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Make a well informed decision when deciding (or re-deciding) on a college major. University Studies offers a step by step, systematic process for students to learn about themselves and their options for a major at RIT. This takes time and effort and a bit of energy and enthusiasm, but the results will be worth it.

Start your exploration now by clicking on the topics below.

Individualized Advising

University Studies students are assigned an advisor who will assist them every step of the way through the exploration process. This advisor will know his or her students personally as they transition through college and discover their final major.

Role of the Academic Advisor:

  • Effectively communicate major/program requirements and direct students to print and online resources for this information.
  • Encourage students to assume responsibility for their educational plans and decision making.
  • Create an environment where mutual respect and trust allow students to define and develop realistic personal, academic and professional goals.
  • Monitor and accurately document students’ progress toward meeting these goals.
  • Serve as a teacher/mentor in providing students with guidance, support and advocacy.
  • Be accessible for meeting with students in person or through telephone or e-mail.
  • Provide students with information about and strategies for utilizing campus services and resources.
  • Uphold the integrity of the RIT degree by enforcing institute policies.

Role of the Student Advisees:

  • Schedule an appointment with their academic advisor at least once each term.
  • Come prepared to their appointments with questions or issues for discussion.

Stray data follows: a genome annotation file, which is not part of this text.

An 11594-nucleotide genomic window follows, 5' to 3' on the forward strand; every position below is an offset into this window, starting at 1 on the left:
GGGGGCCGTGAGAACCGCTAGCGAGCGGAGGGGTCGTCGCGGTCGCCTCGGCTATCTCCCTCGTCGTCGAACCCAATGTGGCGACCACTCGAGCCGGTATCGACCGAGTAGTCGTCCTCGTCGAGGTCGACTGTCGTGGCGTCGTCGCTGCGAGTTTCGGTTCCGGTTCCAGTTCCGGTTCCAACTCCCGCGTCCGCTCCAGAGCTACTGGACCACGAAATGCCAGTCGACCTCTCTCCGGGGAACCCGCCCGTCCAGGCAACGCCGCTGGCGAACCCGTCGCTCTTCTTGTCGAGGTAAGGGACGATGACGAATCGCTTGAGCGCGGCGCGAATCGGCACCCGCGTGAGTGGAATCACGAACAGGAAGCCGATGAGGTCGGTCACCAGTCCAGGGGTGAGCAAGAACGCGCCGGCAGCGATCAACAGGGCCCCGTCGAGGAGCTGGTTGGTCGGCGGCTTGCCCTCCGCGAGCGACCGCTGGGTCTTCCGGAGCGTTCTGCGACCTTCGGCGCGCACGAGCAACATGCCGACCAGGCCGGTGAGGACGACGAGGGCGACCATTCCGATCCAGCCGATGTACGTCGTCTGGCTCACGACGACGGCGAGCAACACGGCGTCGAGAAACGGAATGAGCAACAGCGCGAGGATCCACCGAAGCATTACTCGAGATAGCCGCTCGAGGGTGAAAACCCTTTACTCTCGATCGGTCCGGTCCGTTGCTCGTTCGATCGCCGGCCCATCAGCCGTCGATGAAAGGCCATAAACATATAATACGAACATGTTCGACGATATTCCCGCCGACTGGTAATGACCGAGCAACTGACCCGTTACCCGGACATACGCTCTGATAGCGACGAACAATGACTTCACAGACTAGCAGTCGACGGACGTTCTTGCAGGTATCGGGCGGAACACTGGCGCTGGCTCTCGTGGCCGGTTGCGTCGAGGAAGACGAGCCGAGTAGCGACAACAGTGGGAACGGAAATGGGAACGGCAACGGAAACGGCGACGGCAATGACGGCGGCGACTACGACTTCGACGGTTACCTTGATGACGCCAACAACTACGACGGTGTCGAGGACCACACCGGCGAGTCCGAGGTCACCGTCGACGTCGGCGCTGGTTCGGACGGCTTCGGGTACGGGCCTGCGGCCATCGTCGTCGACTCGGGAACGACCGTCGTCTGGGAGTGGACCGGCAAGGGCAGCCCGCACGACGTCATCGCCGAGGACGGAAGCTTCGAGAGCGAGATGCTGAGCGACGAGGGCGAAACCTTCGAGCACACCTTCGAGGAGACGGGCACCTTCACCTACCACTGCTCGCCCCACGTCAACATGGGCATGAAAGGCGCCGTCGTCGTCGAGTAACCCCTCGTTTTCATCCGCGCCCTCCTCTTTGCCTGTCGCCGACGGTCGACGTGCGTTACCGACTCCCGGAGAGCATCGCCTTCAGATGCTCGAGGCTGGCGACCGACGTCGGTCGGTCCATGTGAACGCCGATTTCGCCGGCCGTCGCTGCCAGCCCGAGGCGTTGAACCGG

• Ask questions if they do not understand an issue or have a specific concern.
  • Organize official documents in a way that enables students to access them when needed (Advising Portfolio)
  • Complete all assignments or recommendations from their advisor.
  • Clarify goals and provide accurate information regarding their interests and abilities.
  • Become knowledgeable about institute programs, policies, and procedures.
  • Read their RIT e-mails frequently.
  • Accept responsibility for their decisions and actions (or inactions) that affect their educational progress.
Career Exploration Seminar

This required, one-credit hour course focuses on individual/personal assessment. Students explore their interests, values and skills through career inventories including the Strong Interest Inventory and the Myers Briggs Type Indicator, as well as other self-guided worksheets on personal values and skills analysis.

Through class led discussions, reflective activities, and individual appointments, students use their assessment findings to research potential RIT majors and career fields.

Sample Course Syllabus:

Class # Date Topic Location Assignment Due USP Content
1 Aug. 26 Introduction to Course and Participants EAS 1310   Intro and Information Grid
2 Sept. 2 Values EAS 1310 Journal 1-Career AutobiographyRead Work chapter by  Kent NerburnRead “A Life Beyond Do What You Love” Advising Syllabus and Expectations
3 Sept. 9 Career InterestsStrong Interpretation EAS 1310 Journal 2-Values20 Things I like to DoInterests-More ways to Identify Them Exploration StepsAcademic Issues
4 Sept. 16 Personality and Myers-Briggs Interpretation EAS 1310 Journal 3-Interests Bulletin and Holland Codes
5 Sept. 23 Occupational Research Bausch and Lomb, A190 Journal 4-Myers-Briggs COS and CHST
6 Sept. 30 Occupational Research On-line Library 3650, Bib Lab Occupational Research Worksheets CAST and KGCOE
7 Oct. 7 Skills and Abilities EAS 1310 Occupational  Websites Research Activity COLA and CIAS